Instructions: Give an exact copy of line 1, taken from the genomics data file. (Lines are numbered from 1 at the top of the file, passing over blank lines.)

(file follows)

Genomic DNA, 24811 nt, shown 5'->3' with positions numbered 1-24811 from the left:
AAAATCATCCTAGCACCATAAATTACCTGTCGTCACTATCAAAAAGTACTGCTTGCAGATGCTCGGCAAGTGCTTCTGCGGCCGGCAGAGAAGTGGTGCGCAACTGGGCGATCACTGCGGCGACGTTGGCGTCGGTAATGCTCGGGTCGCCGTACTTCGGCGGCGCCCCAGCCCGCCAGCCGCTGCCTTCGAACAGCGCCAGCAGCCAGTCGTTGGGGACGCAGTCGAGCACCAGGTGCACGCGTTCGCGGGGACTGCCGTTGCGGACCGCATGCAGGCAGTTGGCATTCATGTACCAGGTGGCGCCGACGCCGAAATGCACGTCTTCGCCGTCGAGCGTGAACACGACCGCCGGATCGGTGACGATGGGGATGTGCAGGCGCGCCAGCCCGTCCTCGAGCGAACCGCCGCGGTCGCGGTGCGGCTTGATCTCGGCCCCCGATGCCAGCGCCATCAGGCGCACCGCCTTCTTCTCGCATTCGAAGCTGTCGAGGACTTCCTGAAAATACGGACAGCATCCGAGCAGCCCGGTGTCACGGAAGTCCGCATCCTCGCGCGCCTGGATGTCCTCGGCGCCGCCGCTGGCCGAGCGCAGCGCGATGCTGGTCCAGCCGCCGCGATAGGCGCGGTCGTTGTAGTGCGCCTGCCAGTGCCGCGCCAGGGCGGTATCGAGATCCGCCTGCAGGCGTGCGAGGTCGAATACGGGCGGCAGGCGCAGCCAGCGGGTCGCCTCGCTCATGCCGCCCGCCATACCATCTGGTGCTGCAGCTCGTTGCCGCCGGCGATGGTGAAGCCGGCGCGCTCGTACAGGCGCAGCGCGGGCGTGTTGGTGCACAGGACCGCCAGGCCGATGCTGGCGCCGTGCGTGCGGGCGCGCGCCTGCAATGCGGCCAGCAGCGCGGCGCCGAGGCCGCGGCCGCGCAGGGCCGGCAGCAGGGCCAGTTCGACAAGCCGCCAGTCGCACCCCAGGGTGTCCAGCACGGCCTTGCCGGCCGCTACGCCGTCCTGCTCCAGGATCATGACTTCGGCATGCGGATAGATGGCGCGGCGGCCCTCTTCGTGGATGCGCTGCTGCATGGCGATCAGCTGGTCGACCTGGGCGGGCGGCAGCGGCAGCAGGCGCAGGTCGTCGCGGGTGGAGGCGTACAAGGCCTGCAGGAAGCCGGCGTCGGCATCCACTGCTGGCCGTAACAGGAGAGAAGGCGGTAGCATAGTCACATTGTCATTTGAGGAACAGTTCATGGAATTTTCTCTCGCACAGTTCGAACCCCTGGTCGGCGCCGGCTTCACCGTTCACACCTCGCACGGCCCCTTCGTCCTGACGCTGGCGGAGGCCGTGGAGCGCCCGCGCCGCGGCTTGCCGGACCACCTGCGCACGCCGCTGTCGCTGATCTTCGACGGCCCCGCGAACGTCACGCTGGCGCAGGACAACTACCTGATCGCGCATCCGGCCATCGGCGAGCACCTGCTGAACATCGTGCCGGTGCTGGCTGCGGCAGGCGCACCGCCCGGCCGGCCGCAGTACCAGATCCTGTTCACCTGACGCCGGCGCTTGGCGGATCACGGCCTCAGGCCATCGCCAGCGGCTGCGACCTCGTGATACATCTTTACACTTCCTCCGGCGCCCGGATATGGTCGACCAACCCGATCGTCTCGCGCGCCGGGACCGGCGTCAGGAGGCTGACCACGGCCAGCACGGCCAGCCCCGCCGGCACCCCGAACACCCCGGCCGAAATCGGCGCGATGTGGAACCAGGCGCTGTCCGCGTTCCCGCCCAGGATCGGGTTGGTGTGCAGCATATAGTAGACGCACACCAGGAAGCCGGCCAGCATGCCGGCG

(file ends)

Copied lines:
Genomic DNA, 24811 nt, shown 5'->3' with positions numbered 1-24811 from the left: